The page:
You probably have seen different mosques around Hong Kong, which are indicative of Hong Kong’s diverse population. In addition to the stunning architecture and religious significance, there’s a lot to learn and love about Hong Kong’s mosques.
History, culture, and religion shape much of what Hong Kong is today. Whether you’re travelling through time at museums and heritage buildings, or embarking on a spiritual journey at Buddhist temples, there’s always something new to learn. Religious sites are often found right in the middle of the city – take the Kowloon Mosque, for example – but most passerby may not know the rich history and significance they hold to Muslims and those who practise Islam in the city. So, let’s take a closer look at mosques in Hong Kong.
Five major mosques in Hong Kong
Hong Kong has over 300,000 Muslims and during the month of Ramadan is when mosques are the busiest, offering more prayers and meals to break fasts. If you’ve been an outsider looking in, you need not hesitate going inside a mosque for a closer look (everyone is welcome!). Next time you’re out and about, bring a friend or two, or just yourself and immerse in the peaceful unity mosques bring. Just be mindful about modesty, as it is a religious site.
1. Kowloon Masjid and Islamic Centre, Tsim Sha Tsui
Located adjacent to Kowloon Park, Kowloon Masjid is Hong Kong’s largest mosque and the second oldest. It was built in 1896 by the Hong Kong Regiment to serve the Indian Muslim troops of the British Army. Initially, the mosque did not have a dome this large nor the four minarets. The original mosque needed to be reconstructed after the construction of the Tsim Sha Tsui MTR station in 1984.
In present day, the mosque predominantly serves Muslims from South Asia and Indonesia in Hong Kong. It’s also a hard one to miss as it’s right by Nathan Road and just next to Exit A of Tsim Sha Tsui station. The mosque – designed by architect I.M. Kadri – has three prayer halls, a community hall (where an Islamic wedding ceremony, Nikkah, is held), a library, and a medical clinic. Regular classes are held at the mosque to teach how to read and understand what’s written in the holy book, the Quran.
Kowloon Masjid & Islamic Centre, 105 Nathan Road, Tsim Sha Tsui, Hong Kong, p. 2724 0095
2. Masjid Ammar & Osman Ramju Sadick Islamic Centre, Wan Chai
The original building was built sometime in late 19th century, next to the first Muslim cemetery in Hong Kong (now moved to Happy Valley) to offer funeral prayers. Masjid Ammar was reconstructed after World War II as the original plot was used for the construction of the Aberdeen Tunnel. As the Muslim population had grown larger by then, the new construction took place on a bigger plot to accommodate more Muslims for daily prayers. The mosque now also has a halal canteen (with very delish dim sum), seminar rooms, classrooms, and a library.
Masjid Ammar & Osman Ramju Sadick Islamic Centre, 40 Oi Kwan Road, Wan Chai, Hong Kong, p. 2575 2218
3. Jamia Mosque, Central
Also known as Shelly Mosque, Jamia Mosque is Hong Kong’s oldest mosque constructed all the way back in 1849. Businessmen from the Indian subcontinent requested the building of a mosque for a regular space for prayers. As the Muslim population grew larger, an extension of the mosque was constructed in 1915. Despite its age, the mosque is still in good condition and houses up to 400 people inside the prayer hall. Jamia Mosque is not located on a main road, hence it’s more quiet and as it is mostly surrounded by trees, it holds a peaceful presence in the heart of Central.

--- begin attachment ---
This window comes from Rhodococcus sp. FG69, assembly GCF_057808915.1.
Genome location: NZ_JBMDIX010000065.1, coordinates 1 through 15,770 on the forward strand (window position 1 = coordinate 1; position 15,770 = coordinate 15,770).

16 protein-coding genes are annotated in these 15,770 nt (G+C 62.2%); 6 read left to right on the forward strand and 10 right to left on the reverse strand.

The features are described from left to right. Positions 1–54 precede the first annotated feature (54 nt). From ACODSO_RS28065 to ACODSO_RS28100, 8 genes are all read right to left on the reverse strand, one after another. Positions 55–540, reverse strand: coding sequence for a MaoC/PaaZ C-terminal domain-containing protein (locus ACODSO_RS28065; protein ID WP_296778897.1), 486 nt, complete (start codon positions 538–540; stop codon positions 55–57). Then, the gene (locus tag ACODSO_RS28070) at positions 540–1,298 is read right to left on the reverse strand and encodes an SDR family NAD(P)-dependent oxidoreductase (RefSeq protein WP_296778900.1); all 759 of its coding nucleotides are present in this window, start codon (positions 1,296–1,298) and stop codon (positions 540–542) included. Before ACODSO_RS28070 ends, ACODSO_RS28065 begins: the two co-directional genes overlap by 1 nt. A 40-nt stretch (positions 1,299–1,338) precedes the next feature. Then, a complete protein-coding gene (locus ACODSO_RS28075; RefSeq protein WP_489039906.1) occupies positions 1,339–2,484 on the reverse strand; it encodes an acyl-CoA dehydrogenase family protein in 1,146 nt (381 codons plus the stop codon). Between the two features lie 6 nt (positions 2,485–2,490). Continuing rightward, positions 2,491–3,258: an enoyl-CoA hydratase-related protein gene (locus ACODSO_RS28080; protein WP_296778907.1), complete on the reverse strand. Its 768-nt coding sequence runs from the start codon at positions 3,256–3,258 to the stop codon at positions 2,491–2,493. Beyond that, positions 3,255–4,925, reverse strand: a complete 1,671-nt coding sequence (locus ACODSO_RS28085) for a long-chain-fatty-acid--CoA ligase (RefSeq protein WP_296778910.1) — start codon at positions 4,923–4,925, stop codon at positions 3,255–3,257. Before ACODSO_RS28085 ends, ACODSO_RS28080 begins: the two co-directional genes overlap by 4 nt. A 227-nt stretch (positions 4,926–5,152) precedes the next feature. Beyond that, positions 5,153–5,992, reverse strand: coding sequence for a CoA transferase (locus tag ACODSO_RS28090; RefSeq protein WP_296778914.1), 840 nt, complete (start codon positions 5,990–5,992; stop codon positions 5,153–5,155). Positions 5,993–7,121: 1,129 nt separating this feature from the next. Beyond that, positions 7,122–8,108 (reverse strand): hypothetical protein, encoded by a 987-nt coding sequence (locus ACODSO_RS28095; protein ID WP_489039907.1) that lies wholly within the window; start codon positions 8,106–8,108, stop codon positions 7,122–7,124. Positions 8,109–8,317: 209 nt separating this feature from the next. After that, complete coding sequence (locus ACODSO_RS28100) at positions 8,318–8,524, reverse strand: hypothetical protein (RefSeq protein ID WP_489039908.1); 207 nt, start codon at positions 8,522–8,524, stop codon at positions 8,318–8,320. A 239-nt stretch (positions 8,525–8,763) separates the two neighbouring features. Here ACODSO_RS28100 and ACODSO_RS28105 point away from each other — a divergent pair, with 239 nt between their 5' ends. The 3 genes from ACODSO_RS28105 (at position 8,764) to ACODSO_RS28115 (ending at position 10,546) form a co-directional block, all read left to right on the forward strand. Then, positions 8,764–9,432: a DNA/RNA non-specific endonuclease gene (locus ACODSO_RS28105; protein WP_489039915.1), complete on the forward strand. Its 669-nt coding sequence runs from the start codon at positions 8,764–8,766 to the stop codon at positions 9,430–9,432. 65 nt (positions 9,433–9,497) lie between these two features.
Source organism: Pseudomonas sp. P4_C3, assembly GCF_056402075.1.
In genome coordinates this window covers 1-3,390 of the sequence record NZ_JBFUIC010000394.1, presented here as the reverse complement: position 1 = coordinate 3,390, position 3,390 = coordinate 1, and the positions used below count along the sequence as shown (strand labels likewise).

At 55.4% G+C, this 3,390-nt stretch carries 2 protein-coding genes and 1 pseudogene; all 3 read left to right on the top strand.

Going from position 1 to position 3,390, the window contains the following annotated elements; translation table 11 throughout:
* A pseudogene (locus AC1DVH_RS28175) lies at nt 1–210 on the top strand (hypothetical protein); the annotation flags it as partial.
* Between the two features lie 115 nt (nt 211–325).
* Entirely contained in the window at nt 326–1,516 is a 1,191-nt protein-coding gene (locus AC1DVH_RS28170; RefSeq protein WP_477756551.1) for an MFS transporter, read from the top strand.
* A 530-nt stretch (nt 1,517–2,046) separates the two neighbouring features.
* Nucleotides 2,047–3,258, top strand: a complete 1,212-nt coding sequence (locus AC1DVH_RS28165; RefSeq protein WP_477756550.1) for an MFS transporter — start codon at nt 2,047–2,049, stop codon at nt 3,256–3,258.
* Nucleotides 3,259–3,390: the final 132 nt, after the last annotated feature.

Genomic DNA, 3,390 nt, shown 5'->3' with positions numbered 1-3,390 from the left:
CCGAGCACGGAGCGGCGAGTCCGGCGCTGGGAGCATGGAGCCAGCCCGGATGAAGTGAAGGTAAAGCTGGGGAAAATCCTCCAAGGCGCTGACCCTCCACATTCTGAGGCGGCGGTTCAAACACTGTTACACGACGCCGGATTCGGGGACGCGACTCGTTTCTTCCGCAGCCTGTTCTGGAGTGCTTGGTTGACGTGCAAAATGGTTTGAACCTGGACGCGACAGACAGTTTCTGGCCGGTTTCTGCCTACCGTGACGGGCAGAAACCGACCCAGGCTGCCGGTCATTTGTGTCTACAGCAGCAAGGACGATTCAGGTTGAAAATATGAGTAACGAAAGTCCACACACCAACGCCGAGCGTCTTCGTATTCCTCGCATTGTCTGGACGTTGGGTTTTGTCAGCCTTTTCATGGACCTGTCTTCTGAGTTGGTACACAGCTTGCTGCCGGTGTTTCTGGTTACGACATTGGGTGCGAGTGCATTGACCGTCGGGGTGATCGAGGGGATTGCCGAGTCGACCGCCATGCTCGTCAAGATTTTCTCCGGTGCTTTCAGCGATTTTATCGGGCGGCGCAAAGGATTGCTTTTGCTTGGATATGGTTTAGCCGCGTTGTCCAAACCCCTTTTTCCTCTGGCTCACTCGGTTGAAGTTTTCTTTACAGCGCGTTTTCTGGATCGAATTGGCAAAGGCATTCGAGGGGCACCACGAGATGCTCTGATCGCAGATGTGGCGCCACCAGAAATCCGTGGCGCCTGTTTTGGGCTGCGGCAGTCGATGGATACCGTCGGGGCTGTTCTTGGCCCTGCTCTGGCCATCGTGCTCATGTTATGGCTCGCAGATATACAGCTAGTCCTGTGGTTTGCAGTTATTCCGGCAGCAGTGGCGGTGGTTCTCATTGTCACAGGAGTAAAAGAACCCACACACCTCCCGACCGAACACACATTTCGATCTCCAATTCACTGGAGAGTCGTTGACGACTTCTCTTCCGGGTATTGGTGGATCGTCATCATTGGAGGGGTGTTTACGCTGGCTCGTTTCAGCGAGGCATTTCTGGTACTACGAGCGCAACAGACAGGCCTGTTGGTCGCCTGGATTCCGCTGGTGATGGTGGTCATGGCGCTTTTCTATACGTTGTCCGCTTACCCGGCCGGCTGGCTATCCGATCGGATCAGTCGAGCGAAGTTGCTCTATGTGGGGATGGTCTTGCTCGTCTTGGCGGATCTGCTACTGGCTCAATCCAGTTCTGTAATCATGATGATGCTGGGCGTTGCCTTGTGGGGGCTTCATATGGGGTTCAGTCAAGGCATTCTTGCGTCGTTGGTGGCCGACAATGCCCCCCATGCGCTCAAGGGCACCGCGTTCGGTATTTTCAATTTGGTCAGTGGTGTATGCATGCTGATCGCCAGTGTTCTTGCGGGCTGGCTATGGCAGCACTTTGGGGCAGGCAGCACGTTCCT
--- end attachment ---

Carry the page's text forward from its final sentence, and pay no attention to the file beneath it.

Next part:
Jamia Mosque, 30 Shelley Street, Mid-Levels, Hong Kong, p. 2523 7743
4. Stanley Mosque, Stanley
Some 400 Muslims from the Indian sub-continent were working in the Hong Kong Prisons Department, which initially was stationed at Arbuthnot Road. But with the relocation of Victoria Prison to Stanley, a demand for a prayer space increased. Hence, the building of Stanley Mosque inside Stanley prison.
Stanley Mosque was built in 1937 with financial contributions and manpower assistance from Muslims who helped with construction during off-work hours. It is a beautiful little Mosque with a fairly large prayer hall, a veranda, and a courtyard. The mosque is open to all members of the Muslim community during Friday prayers and Eid but on other days, prior permission needs to be attained if you want to enter the premise. The veranda and courtyard are reminiscent of Mughal-style architecture and as humble as this mosque may be, it’s undoubtedly stunning.
Stanley Mosque, 53 Tung Tau Wan Road, Tung Tau Wan, Hong Kong, p. 6748 8750
5. Chai Wan Mosque, Chai Wan
Aside from Happy Valley, the other burial site for Muslims lies at Cape Collison, Chai Wan. As funeral prayers must be offered after a burial, the British Hong Kong government provided land for a small mosque in 1963. With more Muslim settlers residing in Chai Wan, the mosque started offering regular daily prayers and Islamic classes.
The mosque is surrounded by rich greenery and enjoys a quiet and peaceful environment. Outside the prayer hall is an open space suitable for small religious gatherings. The turquoise painted dome can be spotted from afar but the path to getting to Chai Wan mosque requires a wee bit of a hike from Chai Wan MTR station.
Chai Wan Mosque, Cape Collison Road, Tai Tam Gap, Hong Kong, p. 2556 5507